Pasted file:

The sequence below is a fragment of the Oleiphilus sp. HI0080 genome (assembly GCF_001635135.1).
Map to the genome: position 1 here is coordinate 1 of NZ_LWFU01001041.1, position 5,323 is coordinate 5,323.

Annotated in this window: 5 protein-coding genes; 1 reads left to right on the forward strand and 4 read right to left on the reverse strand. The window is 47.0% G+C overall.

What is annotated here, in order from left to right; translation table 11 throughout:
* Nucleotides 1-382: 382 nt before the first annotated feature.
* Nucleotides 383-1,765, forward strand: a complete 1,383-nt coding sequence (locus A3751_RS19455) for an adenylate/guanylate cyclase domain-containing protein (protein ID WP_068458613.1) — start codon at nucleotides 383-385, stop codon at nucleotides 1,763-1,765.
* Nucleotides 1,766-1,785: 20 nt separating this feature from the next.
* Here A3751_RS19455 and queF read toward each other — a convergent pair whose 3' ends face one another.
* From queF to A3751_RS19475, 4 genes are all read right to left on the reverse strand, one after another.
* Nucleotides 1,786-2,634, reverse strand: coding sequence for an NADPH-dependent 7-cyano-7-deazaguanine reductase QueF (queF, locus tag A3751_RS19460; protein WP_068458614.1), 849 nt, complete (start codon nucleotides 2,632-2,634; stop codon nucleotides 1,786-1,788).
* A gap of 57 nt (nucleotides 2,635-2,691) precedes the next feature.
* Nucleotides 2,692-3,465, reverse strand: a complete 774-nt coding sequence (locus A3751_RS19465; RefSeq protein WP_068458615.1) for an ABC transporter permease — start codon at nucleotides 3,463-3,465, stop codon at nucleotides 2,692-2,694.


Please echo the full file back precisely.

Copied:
The sequence below is a fragment of the Oleiphilus sp. HI0080 genome (assembly GCF_001635135.1).
Map to the genome: position 1 here is coordinate 1 of NZ_LWFU01001041.1, position 5,323 is coordinate 5,323.

Annotated in this window: 5 protein-coding genes; 1 reads left to right on the forward strand and 4 read right to left on the reverse strand. The window is 47.0% G+C overall.

What is annotated here, in order from left to right; translation table 11 throughout:
* Nucleotides 1-382: 382 nt before the first annotated feature.
* Nucleotides 383-1,765, forward strand: a complete 1,383-nt coding sequence (locus A3751_RS19455) for an adenylate/guanylate cyclase domain-containing protein (protein ID WP_068458613.1) — start codon at nucleotides 383-385, stop codon at nucleotides 1,763-1,765.
* Nucleotides 1,766-1,785: 20 nt separating this feature from the next.
* Here A3751_RS19455 and queF read toward each other — a convergent pair whose 3' ends face one another.
* From queF to A3751_RS19475, 4 genes are all read right to left on the reverse strand, one after another.
* Nucleotides 1,786-2,634, reverse strand: coding sequence for an NADPH-dependent 7-cyano-7-deazaguanine reductase QueF (queF, locus tag A3751_RS19460; protein WP_068458614.1), 849 nt, complete (start codon nucleotides 2,632-2,634; stop codon nucleotides 1,786-1,788).
* A gap of 57 nt (nucleotides 2,635-2,691) precedes the next feature.
* Nucleotides 2,692-3,465, reverse strand: a complete 774-nt coding sequence (locus A3751_RS19465; RefSeq protein WP_068458615.1) for an ABC transporter permease — start codon at nucleotides 3,463-3,465, stop codon at nucleotides 2,692-2,694.